AMSTERDAM — Recently I walked into a painting. I entered it and was surrounded by its enveloping darkness, its piecemeal illuminations. I walked in front of and sometimes faced each of the characters arrayed around a central figure, a corpse, with its left arm missing its skin below the elbow. One man, rather overdressed in a black doublet with a white shirt collar and white sleeves accenting his head and hands uses a pair of forceps to hold the corpse’s exposed arm muscles and tendons stretched away from the bones beneath. He seems indifferent to the body on the table before him. He looks out to what may be the audience watching what I am led to believe is the beginning of an autopsy. (I find out later that the corpse is that of Aris Kindt.)
Every other man in the scene seems to look in a different direction. As I approach the figure who leans far over the inert body, seemingly to more closely peer at whatever the anatomy tome in front of him is conveying. As I draw close, a small text box pops out telling me precisely this: that he is gazing at the book to make sense of what the body beneath him is saying in all its vascular and muscular complexity. As I subsequently approach each character the text box reappears with new information. A man’s voice also speaks out what the boxes contain. The voice is calm, unhurried; the English that’s spoken has a slight European accent. Then I notice the subtle music playing in the background, a hollow, atmospheric tune, the kind of music one would find in a sci-fi movie soundtrack, accompanying the protagonist’s first encounter with the cold and seemingly infinite reaches of space. It’s on a very short loop, so it sounds quite repetitive after a while.
I experienced this right outside the Mauritshuis museum in Amsterdam, being assisted by a man who hands me an iPad and some headphones and allows me to step into the visual adventure. The painting I wandered through was “The Anatomy Lesson of Dr Nicolaes Tulp” (1632). The app that allows me to treat it like a three-dimensional space is called Rembrandt Reality. It was developed by Capitola for release this year to celebrate the 350-year anniversary of the enormously famous Dutch painter’s death — a year which has been marketed with the theme “Rembrandt and the Golden Age.” The app exploits the technological innovation of augmented reality using holographic projections to essentially creating a portal into what was a two-dimensional space that expands into a third dimension that can be visually explored. The app allows virtual objects to be projected and placed into a scheme that visually reads like the physical world, so that as I step on cobblestones, I also step inside the space that’s depicted on the iPad screen. It was created by using real world lookalikes dressed in 17th-century outfits who were scanned with a 3D scanner made up of 600 reflex cameras. And the original theatre in the Waag where Dr. Tulp publicly taught his anatomy lesson was also captured with a 3D scanner.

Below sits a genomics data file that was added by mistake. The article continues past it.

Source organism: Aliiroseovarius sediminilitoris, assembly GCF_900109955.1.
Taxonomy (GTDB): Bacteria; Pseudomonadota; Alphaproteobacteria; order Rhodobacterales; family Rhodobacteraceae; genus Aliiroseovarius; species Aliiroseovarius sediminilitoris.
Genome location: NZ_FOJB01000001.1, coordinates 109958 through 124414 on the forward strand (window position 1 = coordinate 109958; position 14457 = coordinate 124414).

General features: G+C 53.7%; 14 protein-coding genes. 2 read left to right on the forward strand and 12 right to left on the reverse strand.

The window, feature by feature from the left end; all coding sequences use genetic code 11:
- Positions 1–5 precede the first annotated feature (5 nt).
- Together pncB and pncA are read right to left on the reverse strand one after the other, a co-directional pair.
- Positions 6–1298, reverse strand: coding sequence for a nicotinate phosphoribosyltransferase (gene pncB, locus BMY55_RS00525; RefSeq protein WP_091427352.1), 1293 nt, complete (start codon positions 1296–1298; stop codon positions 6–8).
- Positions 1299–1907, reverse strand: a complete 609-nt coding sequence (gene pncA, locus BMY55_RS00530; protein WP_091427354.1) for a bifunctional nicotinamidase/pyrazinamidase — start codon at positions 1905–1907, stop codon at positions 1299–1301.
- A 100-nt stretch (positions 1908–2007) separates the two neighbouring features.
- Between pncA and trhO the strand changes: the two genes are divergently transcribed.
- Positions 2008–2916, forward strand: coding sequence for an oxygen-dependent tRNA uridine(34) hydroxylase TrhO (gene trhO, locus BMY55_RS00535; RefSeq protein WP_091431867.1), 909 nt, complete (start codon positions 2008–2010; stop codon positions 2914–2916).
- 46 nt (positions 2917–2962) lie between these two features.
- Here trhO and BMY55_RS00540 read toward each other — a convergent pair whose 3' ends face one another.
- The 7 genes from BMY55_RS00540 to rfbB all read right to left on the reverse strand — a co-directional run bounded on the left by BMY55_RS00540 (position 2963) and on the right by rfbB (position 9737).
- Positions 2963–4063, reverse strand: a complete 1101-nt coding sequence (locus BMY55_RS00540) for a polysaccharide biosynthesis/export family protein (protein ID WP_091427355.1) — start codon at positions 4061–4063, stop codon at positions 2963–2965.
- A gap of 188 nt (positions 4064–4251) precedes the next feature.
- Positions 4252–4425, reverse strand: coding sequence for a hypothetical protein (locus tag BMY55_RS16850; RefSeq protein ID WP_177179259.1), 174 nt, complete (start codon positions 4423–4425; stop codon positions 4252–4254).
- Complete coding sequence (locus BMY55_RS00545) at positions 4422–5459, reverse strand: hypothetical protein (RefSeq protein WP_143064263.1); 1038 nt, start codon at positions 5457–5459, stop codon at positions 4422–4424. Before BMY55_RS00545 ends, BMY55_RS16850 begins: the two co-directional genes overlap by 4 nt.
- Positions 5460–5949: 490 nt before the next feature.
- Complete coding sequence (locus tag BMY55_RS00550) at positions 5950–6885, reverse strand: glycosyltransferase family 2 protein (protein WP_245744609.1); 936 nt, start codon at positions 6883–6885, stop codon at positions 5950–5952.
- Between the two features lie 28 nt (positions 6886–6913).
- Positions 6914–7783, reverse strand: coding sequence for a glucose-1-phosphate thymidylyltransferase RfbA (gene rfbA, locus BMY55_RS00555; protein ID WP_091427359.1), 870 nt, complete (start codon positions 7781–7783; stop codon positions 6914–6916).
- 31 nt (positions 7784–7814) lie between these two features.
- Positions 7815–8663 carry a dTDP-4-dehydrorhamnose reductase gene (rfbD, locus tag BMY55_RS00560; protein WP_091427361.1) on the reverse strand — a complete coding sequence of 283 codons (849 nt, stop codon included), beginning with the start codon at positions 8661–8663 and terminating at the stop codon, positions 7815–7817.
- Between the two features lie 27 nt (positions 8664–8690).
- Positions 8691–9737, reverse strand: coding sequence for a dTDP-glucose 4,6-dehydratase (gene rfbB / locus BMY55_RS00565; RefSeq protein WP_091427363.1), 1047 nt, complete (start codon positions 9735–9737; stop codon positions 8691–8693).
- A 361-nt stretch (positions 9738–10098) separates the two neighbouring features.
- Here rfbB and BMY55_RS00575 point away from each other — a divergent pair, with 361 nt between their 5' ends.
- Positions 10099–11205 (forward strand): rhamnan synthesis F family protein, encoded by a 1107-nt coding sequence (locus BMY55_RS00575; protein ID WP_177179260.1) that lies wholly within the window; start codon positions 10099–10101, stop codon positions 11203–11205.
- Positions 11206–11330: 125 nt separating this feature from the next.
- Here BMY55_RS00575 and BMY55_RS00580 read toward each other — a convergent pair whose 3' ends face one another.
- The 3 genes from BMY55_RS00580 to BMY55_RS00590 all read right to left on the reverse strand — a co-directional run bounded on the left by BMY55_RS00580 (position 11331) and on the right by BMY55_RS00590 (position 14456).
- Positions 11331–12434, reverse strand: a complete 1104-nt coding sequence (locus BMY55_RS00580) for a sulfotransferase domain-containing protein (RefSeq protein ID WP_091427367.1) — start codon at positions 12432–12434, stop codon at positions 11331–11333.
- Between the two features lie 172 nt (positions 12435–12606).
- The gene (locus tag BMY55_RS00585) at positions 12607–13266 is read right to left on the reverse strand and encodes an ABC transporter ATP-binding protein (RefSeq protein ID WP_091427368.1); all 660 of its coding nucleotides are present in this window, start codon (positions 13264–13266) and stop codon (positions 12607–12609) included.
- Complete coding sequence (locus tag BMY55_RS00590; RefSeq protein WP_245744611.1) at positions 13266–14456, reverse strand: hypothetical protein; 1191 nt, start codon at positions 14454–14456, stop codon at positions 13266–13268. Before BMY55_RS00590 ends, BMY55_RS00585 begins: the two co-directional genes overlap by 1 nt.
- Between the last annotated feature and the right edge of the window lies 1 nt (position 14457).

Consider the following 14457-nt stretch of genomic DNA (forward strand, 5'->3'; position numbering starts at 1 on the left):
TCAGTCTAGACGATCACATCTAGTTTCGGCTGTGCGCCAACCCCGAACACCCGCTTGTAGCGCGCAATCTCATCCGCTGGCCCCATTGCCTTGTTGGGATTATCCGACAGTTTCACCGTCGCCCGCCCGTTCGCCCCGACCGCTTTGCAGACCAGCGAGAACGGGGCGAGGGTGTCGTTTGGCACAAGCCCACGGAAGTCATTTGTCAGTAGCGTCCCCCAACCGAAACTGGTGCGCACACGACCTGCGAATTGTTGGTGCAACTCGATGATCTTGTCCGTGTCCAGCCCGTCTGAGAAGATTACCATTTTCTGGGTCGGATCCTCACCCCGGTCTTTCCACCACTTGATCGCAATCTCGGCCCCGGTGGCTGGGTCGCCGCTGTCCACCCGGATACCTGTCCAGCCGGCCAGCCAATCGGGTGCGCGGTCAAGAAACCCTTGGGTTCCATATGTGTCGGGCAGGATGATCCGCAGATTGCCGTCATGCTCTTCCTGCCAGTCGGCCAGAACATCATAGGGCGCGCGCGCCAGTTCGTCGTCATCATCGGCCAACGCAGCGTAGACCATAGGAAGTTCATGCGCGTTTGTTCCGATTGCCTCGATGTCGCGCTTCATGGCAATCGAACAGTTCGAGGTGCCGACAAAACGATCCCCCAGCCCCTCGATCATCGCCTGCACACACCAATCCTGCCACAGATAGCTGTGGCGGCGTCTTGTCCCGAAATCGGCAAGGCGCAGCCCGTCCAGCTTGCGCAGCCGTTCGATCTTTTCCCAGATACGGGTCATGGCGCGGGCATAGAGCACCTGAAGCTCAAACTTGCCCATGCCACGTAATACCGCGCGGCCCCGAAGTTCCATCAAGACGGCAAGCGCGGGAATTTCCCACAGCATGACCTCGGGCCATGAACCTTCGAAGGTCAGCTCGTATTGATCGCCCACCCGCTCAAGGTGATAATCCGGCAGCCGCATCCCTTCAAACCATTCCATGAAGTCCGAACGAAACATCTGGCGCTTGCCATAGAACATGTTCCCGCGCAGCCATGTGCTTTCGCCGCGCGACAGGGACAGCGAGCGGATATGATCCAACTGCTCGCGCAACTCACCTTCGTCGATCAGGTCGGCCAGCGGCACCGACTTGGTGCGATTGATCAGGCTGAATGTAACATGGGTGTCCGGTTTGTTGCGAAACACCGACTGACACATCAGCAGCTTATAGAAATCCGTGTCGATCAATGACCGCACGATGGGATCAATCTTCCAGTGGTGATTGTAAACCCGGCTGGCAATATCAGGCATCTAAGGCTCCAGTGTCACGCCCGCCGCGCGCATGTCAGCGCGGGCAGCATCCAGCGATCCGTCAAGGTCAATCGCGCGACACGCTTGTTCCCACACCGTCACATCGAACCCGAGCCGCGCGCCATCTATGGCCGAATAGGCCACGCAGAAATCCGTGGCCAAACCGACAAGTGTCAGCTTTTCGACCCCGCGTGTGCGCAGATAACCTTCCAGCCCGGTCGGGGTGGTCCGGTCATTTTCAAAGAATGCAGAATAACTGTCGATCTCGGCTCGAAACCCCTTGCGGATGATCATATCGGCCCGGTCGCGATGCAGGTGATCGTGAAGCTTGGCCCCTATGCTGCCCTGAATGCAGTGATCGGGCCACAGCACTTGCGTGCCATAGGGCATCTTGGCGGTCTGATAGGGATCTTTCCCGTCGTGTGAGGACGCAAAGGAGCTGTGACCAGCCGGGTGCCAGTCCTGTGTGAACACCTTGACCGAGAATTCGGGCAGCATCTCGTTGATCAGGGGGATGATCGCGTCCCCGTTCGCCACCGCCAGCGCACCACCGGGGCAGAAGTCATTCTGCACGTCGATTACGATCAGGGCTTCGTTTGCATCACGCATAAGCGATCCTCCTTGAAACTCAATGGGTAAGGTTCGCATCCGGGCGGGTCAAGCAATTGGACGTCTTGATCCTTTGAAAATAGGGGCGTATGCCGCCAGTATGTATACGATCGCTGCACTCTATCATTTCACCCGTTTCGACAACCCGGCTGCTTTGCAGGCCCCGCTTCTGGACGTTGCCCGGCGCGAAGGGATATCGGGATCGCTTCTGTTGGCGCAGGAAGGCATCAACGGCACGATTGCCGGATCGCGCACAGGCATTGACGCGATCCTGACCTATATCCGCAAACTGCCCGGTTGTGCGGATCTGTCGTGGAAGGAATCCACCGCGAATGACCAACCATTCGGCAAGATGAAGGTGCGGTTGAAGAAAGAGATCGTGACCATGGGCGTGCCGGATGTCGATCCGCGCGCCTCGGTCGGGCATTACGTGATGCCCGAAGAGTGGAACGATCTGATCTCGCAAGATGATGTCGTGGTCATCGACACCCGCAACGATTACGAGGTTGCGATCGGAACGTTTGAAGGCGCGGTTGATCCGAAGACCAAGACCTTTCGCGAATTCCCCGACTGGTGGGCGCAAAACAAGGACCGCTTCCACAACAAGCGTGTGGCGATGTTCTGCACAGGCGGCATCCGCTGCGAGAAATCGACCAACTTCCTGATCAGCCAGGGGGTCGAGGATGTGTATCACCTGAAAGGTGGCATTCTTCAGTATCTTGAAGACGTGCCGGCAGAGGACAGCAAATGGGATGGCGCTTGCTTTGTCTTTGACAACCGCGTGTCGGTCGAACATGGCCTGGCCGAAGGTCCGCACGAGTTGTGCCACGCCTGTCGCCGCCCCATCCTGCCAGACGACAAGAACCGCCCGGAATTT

When I return to New York, I download the app and try it out again. This time there’s a woman’s voice (again with a European accent) guiding me through the realm of the painting. There are “hot spots” to click on, and one I activate prompts the voice to tell me that autopsies were typically carried out in winter when the bodies would decompose more slowly, and would begin with examining the major organs, but Rembrandt wanted to demonstrate the moment in the Dr. Tulp’s lesson where he shows how the muscles in the arm control the movements of the fingers. I particularly like that I can more see objects that are only partially visible in the painting, such as the anatomy textbook propped open on a stand opposite Kindt’s body.
I won’t give much more away (except that interesting things happen when you look through windows). But will counsel the potential user that you do need quite a bit of space to explore the anatomy theater. The app recommends that the user go outside, which is worthwhile advice to follow. The next I open the app, I will do that myself.
The Rembrandt Reality app was developed by Capitola is available free of charge from the Apple App and Google Play stores.
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